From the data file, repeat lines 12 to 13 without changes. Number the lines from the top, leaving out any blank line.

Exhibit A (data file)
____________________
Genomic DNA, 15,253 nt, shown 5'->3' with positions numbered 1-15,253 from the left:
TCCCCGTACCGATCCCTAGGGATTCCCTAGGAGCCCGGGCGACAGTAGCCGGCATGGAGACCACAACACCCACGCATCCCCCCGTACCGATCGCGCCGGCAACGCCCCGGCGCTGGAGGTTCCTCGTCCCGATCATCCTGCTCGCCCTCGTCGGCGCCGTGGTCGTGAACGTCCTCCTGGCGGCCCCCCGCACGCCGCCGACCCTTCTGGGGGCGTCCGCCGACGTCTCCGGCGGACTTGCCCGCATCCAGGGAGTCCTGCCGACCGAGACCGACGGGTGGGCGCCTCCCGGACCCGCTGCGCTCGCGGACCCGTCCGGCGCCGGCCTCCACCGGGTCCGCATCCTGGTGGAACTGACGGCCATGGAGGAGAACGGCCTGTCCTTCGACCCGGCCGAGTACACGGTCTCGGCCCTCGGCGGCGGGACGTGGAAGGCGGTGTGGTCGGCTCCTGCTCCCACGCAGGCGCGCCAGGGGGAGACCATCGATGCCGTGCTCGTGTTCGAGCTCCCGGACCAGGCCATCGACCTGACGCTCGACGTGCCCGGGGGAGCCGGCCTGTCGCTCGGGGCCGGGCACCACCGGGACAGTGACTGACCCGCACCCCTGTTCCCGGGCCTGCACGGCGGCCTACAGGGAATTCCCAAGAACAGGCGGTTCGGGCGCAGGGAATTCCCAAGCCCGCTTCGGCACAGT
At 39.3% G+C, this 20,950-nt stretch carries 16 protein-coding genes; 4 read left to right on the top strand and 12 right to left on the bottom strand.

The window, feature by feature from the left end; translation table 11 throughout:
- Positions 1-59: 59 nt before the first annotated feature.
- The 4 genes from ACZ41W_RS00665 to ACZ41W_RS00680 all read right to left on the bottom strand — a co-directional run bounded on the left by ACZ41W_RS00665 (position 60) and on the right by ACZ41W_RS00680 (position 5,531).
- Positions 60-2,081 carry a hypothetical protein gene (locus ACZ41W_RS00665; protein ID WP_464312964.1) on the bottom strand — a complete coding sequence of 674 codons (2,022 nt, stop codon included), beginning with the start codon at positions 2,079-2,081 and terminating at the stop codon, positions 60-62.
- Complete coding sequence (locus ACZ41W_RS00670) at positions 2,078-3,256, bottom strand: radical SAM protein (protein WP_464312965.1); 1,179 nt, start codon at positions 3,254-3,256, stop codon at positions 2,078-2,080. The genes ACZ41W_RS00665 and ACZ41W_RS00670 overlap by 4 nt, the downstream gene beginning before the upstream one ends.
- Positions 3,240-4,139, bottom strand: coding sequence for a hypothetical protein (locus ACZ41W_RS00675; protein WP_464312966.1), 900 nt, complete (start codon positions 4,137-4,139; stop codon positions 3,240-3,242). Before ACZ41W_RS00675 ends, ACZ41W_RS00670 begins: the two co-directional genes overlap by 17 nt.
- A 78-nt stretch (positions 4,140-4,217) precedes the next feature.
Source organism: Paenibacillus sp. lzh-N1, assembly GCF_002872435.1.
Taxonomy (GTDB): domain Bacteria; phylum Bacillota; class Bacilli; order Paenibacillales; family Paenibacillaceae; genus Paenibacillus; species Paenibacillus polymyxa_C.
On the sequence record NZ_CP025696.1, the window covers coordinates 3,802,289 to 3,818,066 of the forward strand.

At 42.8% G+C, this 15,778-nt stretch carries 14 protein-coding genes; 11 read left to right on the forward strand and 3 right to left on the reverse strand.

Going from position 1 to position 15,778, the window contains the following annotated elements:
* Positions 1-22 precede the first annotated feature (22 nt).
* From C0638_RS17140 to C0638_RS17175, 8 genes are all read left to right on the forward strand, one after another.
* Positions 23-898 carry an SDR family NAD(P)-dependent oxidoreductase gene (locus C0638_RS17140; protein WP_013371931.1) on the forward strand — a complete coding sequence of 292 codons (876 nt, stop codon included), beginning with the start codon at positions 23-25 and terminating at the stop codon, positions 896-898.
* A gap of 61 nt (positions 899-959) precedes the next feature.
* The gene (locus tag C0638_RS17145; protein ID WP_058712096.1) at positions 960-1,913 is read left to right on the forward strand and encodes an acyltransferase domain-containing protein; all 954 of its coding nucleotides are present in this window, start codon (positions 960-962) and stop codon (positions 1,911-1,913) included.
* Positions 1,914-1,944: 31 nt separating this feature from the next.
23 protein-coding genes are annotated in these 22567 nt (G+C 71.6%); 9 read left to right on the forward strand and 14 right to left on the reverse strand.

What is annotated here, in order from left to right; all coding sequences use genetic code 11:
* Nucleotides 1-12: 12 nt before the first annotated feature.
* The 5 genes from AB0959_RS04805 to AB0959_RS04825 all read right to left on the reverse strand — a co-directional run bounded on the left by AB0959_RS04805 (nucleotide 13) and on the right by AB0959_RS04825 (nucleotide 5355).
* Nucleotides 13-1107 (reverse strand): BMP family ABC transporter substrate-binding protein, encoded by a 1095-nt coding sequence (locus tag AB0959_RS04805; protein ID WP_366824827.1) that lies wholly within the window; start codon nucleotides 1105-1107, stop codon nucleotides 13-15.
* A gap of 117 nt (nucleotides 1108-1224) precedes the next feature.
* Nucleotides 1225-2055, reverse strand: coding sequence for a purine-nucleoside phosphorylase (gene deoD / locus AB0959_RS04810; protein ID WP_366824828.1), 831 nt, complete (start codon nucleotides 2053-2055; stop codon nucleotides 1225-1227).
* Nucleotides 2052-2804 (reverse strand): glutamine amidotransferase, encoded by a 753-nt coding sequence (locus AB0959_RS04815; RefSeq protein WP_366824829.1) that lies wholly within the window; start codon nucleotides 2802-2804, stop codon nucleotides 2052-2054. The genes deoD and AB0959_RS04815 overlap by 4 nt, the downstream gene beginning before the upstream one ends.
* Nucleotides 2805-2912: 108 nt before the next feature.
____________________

Taxonomy (GTDB): domain Bacteria; phylum Bacillota; class Bacilli; order Paenibacillales; family Paenibacillaceae; genus Paenibacillus; species Paenibacillus polymyxa_C.
On the sequence record NZ_CP025696.1, the window covers coordinates 3,802,289 to 3,818,066 of the forward strand.